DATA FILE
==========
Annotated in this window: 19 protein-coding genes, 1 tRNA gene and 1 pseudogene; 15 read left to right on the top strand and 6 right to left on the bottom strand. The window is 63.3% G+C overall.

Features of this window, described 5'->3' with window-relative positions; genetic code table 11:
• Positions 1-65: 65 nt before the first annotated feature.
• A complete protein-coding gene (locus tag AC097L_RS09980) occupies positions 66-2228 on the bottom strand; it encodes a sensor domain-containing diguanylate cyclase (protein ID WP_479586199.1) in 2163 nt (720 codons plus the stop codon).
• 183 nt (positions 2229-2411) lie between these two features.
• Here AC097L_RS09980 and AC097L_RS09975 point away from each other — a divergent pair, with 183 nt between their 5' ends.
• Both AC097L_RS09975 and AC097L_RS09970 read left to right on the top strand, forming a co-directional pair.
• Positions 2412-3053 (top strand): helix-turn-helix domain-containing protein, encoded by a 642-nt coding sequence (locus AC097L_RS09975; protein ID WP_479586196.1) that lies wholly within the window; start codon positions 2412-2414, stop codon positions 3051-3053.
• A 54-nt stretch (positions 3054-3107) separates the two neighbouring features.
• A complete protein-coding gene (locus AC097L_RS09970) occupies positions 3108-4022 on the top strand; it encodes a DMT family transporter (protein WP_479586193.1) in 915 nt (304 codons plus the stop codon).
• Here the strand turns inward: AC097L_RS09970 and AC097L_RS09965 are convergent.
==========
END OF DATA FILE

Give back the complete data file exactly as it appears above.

Annotated in this window: 19 protein-coding genes, 1 tRNA gene and 1 pseudogene; 15 read left to right on the top strand and 6 right to left on the bottom strand. The window is 63.3% G+C overall.

Features of this window, described 5'->3' with window-relative positions; genetic code table 11:
• Positions 1-65: 65 nt before the first annotated feature.
• A complete protein-coding gene (locus tag AC097L_RS09980) occupies positions 66-2228 on the bottom strand; it encodes a sensor domain-containing diguanylate cyclase (protein ID WP_479586199.1) in 2163 nt (720 codons plus the stop codon).
• 183 nt (positions 2229-2411) lie between these two features.
• Here AC097L_RS09980 and AC097L_RS09975 point away from each other — a divergent pair, with 183 nt between their 5' ends.
• Both AC097L_RS09975 and AC097L_RS09970 read left to right on the top strand, forming a co-directional pair.
• Positions 2412-3053 (top strand): helix-turn-helix domain-containing protein, encoded by a 642-nt coding sequence (locus AC097L_RS09975; protein ID WP_479586196.1) that lies wholly within the window; start codon positions 2412-2414, stop codon positions 3051-3053.
• A 54-nt stretch (positions 3054-3107) separates the two neighbouring features.
• A complete protein-coding gene (locus AC097L_RS09970) occupies positions 3108-4022 on the top strand; it encodes a DMT family transporter (protein WP_479586193.1) in 915 nt (304 codons plus the stop codon).
• Here the strand turns inward: AC097L_RS09970 and AC097L_RS09965 are convergent.